Off the bat there is so much I’d like to say about this series and volume already. The first volume was definitely one of my favorite mini-series from last year and even Steve enjoyed the trade for the first volume of the series. Something that always stands out to me is the title of the series; it’s extremely clever, but it works a different way for people who have read the story and for those who haven’t. Again, it’s clever. I was happy that Resident Alien was returning, but let’s find out if it was worth the wait. (Spoiler it was!) Much like the zero issue for the first volume of Resident Alien, this chapter of the story was spread throughout Dark Horse Presents originally. Now, collecting the story like this hasn’t worked perfectly every time for Dark Horse, but it works particularly well for Resident Alien. I don’t know if it’s intentionally structured by the creators with the zero issue in mind or if it’s just that the style of story lends itself to both formats; whichever it is (or both) it works.
The first segment of the story follows Asta and her father as they enter Harry’s dreamscape. It’s a stunning visual as Asta is dressed and painted in Native American paint, almost warrior inspired. Her father guides her to Harry and they can plainly see him for what he is… an alien. He tells her that he’s fine, but that if he leaves the town he’ll be discovered and followed. He tells her to convince him to stay in Patience.
The story then flashes back three years ago to the government trying to piece together the details of the wrecked spaceship they found, Harry’s wrecked space ship. They run through all the details that we learned near the end of the last volume, but a startling discovery comes from the ATM that Harry used… his picture was taken. The government boys actually sell the story as being a hoax to the higher-ups because they don’t know what to do and have nothing other than the photo to go off of, but that doesn’t mean that they’re not expecting to find an alien eventually.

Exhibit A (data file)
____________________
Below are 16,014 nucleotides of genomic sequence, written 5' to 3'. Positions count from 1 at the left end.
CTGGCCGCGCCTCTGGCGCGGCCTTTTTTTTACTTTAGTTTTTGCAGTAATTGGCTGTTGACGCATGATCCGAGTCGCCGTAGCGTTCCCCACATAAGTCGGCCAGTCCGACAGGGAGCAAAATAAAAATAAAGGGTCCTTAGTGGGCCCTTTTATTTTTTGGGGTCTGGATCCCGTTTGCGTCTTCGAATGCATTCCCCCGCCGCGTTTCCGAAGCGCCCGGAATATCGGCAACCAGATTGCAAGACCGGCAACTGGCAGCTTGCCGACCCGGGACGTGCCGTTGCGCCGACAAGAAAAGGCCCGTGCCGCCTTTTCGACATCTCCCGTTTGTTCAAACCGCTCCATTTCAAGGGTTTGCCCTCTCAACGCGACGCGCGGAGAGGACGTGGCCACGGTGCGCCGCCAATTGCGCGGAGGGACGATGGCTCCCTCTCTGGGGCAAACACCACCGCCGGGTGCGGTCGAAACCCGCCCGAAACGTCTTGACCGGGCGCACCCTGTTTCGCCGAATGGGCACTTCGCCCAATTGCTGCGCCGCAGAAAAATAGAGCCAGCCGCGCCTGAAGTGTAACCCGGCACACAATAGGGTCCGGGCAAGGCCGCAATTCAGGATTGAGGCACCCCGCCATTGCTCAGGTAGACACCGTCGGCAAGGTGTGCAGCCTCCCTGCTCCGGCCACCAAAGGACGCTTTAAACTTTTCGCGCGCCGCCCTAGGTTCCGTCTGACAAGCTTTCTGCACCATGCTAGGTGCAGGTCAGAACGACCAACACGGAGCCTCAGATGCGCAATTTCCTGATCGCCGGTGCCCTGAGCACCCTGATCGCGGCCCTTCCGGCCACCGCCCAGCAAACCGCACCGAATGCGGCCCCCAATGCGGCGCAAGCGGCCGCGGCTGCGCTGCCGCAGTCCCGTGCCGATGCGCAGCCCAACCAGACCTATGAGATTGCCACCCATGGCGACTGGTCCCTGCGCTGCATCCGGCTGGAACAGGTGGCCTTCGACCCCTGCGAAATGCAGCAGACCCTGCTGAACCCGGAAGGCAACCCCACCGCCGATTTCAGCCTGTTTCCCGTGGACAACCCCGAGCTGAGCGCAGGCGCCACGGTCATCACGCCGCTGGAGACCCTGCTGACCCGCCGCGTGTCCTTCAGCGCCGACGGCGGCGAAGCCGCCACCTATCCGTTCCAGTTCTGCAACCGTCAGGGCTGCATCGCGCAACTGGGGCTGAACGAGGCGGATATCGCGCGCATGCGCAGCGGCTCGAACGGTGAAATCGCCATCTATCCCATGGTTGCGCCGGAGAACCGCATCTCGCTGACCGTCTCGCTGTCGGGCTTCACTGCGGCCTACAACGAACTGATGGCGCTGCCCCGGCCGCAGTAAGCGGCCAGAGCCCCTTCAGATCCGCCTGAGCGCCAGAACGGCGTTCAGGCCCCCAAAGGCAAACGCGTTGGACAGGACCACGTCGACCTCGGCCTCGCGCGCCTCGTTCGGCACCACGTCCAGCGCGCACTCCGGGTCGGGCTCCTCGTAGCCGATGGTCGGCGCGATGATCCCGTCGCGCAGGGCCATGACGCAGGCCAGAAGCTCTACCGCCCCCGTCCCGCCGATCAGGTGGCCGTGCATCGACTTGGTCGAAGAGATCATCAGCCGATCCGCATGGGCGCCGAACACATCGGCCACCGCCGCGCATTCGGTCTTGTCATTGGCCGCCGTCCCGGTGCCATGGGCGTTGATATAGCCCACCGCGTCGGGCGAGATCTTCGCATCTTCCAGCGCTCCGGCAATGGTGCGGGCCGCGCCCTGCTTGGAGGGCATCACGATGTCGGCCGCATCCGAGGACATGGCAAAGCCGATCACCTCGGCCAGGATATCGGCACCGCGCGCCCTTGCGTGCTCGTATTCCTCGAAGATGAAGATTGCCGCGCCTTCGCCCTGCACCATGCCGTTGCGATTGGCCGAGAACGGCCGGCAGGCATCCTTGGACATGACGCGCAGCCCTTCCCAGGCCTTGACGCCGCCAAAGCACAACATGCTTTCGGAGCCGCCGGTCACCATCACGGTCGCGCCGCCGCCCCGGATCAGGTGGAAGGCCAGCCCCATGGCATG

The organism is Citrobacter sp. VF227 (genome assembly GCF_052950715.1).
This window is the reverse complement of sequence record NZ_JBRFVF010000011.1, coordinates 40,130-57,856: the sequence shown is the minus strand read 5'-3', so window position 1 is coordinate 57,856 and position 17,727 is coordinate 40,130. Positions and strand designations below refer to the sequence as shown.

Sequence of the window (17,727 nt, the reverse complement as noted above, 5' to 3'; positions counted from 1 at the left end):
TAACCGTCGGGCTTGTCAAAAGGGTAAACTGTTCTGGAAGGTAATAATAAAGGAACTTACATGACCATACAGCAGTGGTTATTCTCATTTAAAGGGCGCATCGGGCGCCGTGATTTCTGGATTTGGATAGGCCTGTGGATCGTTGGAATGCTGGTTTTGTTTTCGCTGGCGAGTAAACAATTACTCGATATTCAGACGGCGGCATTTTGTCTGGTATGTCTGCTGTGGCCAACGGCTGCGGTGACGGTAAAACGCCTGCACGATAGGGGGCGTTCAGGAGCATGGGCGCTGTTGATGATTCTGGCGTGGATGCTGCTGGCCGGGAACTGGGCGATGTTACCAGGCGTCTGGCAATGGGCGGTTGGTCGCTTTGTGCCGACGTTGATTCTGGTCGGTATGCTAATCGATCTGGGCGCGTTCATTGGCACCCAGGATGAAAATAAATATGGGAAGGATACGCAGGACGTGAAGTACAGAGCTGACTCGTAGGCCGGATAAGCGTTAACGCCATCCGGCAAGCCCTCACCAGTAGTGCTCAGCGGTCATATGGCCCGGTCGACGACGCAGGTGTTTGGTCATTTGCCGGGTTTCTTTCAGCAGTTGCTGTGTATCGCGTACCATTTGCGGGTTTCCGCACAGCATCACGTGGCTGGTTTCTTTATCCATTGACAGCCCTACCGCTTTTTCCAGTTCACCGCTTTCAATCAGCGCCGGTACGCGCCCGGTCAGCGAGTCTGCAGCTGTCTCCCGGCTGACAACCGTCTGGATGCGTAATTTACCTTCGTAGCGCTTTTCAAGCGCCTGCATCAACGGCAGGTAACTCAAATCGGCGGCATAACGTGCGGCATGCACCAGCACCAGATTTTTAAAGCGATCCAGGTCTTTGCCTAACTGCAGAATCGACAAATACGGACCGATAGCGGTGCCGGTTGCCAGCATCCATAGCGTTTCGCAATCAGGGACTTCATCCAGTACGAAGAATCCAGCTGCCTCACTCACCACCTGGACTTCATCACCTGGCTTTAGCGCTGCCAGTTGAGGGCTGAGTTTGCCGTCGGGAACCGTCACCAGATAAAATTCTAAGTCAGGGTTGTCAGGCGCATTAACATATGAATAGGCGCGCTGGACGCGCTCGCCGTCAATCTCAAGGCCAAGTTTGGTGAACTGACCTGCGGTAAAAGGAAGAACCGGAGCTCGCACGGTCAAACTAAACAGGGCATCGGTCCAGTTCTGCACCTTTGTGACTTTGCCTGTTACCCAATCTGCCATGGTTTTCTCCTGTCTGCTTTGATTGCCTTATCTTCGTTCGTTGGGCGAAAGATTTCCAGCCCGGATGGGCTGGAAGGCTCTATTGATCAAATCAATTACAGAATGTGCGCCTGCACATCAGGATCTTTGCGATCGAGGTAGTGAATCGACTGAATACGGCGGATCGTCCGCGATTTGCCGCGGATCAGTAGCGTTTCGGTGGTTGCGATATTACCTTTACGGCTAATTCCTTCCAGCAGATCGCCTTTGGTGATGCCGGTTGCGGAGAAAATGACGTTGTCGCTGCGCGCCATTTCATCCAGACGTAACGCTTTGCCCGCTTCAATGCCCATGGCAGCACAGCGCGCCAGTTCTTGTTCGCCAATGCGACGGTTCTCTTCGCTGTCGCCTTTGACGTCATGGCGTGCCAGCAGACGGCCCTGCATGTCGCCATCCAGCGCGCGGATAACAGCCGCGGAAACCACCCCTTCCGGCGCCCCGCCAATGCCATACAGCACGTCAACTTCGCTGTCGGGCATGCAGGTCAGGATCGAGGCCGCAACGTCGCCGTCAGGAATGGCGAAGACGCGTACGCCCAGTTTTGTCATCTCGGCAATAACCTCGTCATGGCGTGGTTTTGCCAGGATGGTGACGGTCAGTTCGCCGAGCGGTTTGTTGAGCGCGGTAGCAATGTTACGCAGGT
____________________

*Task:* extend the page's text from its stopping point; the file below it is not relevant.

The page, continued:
The story continues this pacing as it bounces between the past and the present and builds toward the next mystery of the volume. I enjoyed the interlaced backstory and learning more about Harry’s early days on the planet, but also the government’s take on everything. I think that part was the most interesting to me personally.
I was obviously already familiar with the characters when I came into the story, but Hogan did a great job of slowly reintroducing the cast of characters and sneaking back story into their dialogue. I really liked anything involving Harry and the scenes with his past were very cool. The fact that he has a sonic screwdriver is awesome and no it’s probably not called “sonic screwdriver”, but it’s still awesome.
Parkhouse’s art is as spot on in this volume as the last. There’s no change in the quality of the art and if anything his style is developing more. That’s saying a lot considering this wasn’t released that long after the first volume. The opening scene with Asta and her father exploring Harry’s head was beautiful and really sells the idea of being inside a dreamscape without warping the image or making it look like tripping on acid. I appreciate that because I’ve never had an acid dream and I get really tired of seeing them in comics just because it seems like a cool effect.
I’m pumped for this series and I like the fact that the creators have kept it to just three issues again. This zero issue is very successful in catching you up in time for the second volume, but also getting you excited for the series as well. I think it’s going to be as good as or better than the last series and that’s saying a lot. Even if you read the DHP issues you should check it out as a complete read, it’s definitely worth it.
Creators: Peter Hogan and Steve Parkhouse
Writer: Peter Hogan
Artist: Steve Parkhouse
Publisher: Dark Horse Comics
Release Date: 8/14/13